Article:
An undercurrent of repressed rage runs through the album, and this obviously cannot be divorced from the political turmoil that defines the artist's everyday life. There is also a metaphysical, life-affirming dimension to Julmud's music, though – a kind of arcane "beyondness." Even though Westerners are bereft of a total experience due to the lack of cultural background and language barrier, it is immediately felt that Tuqoos is a sample-laden and heavily intertextual musical affair. I love how on every track he takes a different turn, from grossly distorted percussive workouts ('Kassara'), vaporwave-y tunes ('Saree' el thawaban') and industrial hip hop jams à la clipping. ('Falnukmel'), to feel good coffee table beats ('Kalma'), Burial-esque soundscapes full of crackling and popping ('Ishi Hawa'i') and sublime set closers ('Juwway'). Ultimately, no description can do justice to the variety found in this essential Middle Eastern masterpiece, which boldly strays beyond any contemporary clichés.

DJ Travella - Mr Mixondo
(Nyege Nyege Tapes)

I am sure none of you need any lectures on singeli, this approximately ten-year-old genre described in the past as "the sound of Tanzania" and "the world's most frenetic music." A hyperactive, rhythmic-noise-adjacent form of African dance music, it encapsulates the jaw-clenching urgency of gabber, regularly exceeding the speed of 200 BPM. A national cultural phenomenon and since recently a hot international export, one of its younger representatives is the 19-year-old Dar Es Salaam native DJ Travella, whose incredible skills are captured in one of his Instagram posts where he performs on a laptop and bluetooth keyboard. The tracks found on his debut structurally resemble the productions of his contemporaries from Sisso and Pamoja Records, but are rather more multifaceted and interwoven with a wide array of samples.

The most exciting thing about this unapologetically speedy music is the tongue-in-cheek playfulness that emanates from the tracks. It stands in contrast to the sterile Western takes on singeli, which tend to fall victim to pretentious conceptronica discourse and are divorced from their roots as the sound of block parties. Its abrasive, exaggeratedly grainy and brutally noisy timbral qualities may excite your brain, but it is the in-your-face rhythmic assault that really does the work here. I feel like Thumper from Bambi when I thump my feet along with 'Good Beat', which interpolates the bubbly sounds from Cajmere's 'Percolator', its strangely familiar bass line and jerky vocals seemingly instructing the listener to twerk. I would love to see how people would physically react to these hyperbeats in European clubs. DJ Travella's fresh take on singeli leaves you hungry for more. This is not music for vibing. This is proper hardcore. And you are definitely not putting it on while cooking lunch or sipping wine with friends. Mr. Mixondo hijacks all your attention.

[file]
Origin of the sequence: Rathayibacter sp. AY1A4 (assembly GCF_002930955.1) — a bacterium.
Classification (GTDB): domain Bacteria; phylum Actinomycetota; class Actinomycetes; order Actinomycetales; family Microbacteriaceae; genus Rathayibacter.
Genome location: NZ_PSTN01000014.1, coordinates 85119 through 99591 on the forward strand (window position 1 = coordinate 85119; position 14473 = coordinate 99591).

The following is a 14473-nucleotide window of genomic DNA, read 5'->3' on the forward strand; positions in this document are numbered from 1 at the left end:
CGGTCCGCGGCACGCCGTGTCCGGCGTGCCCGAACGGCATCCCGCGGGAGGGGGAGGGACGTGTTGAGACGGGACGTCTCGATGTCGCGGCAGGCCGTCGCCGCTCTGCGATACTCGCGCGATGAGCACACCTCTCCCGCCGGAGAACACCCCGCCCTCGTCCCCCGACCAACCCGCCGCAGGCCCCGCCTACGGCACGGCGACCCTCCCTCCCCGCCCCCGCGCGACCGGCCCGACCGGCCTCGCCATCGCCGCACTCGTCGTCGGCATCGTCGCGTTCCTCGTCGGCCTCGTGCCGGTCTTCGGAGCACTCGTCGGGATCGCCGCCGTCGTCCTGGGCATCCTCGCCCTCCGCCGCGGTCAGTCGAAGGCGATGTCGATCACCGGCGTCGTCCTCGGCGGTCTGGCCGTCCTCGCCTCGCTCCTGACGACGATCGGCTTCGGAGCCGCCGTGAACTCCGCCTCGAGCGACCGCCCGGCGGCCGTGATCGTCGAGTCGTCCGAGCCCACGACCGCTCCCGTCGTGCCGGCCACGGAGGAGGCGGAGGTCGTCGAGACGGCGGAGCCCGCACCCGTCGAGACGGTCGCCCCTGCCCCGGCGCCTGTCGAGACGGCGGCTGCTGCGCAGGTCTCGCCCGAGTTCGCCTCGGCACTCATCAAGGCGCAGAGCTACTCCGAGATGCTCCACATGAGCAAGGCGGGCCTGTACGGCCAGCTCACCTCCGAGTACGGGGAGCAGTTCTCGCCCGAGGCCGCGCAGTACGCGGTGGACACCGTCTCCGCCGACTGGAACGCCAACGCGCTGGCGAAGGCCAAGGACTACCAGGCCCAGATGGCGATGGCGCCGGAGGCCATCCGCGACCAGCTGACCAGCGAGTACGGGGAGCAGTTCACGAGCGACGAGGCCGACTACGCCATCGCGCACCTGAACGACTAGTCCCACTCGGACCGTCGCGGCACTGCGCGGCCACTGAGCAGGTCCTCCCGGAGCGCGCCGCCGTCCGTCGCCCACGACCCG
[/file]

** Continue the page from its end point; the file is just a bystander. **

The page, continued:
Various Artists - We Stand With Ukraine
(Eastbloc Sound)

In the past month, we have witnessed a wave of solidarity with Ukraine from various music (micro)scenes. The response of the electronic music community, especially its more politically conscious segment, has been swift. Various labels, collectives and artists took their part in collecting charity funds and providing other forms of help. The Prague-based hybrid electronics label Unizone compiled this nice list of benefit releases in support of Ukraine. A more recent initiative is the 64-track compilation by the anonymous collective Eastbloc Antifascist Sound Alliance, which promotes progressive music from the former Eastern bloc region, fights for its visibility in Western media and provides a creative network for its people and diaspora.

The release comprises old and new productions, unreleased stuff and remixes by Eastern Sound-affiliated artists, as well as their global community. A reimagining of 'May That Nuclear War Be Cursed!' by Ukrainian folk art painter Maria Prymachenko adorns the cover. The symbolic value of this choice is profound since between 10 and 25 of her works were destroyed last February during the Battle of Ivankiv. The compilation is as eclectic as you would expect, spanning club deconstructions by Ukrainian composer Zavoloka and German producer AGF, contemplative broken techno by Russian Moa Pillar, dense ominous soundscapes by Finnish dub techno veteran Vladislav Delay and leftfield house jams by US musician Fumbata Phiri, to mention but a few highlights. Apart from the humanitarian and political function of such projects, We Stand With Ukraine provides a great entry point for anyone interested in the discovery of budding new talents and already established artists from this region and beyond, since most of the included names have not yet broken onto the global electronic music circuit.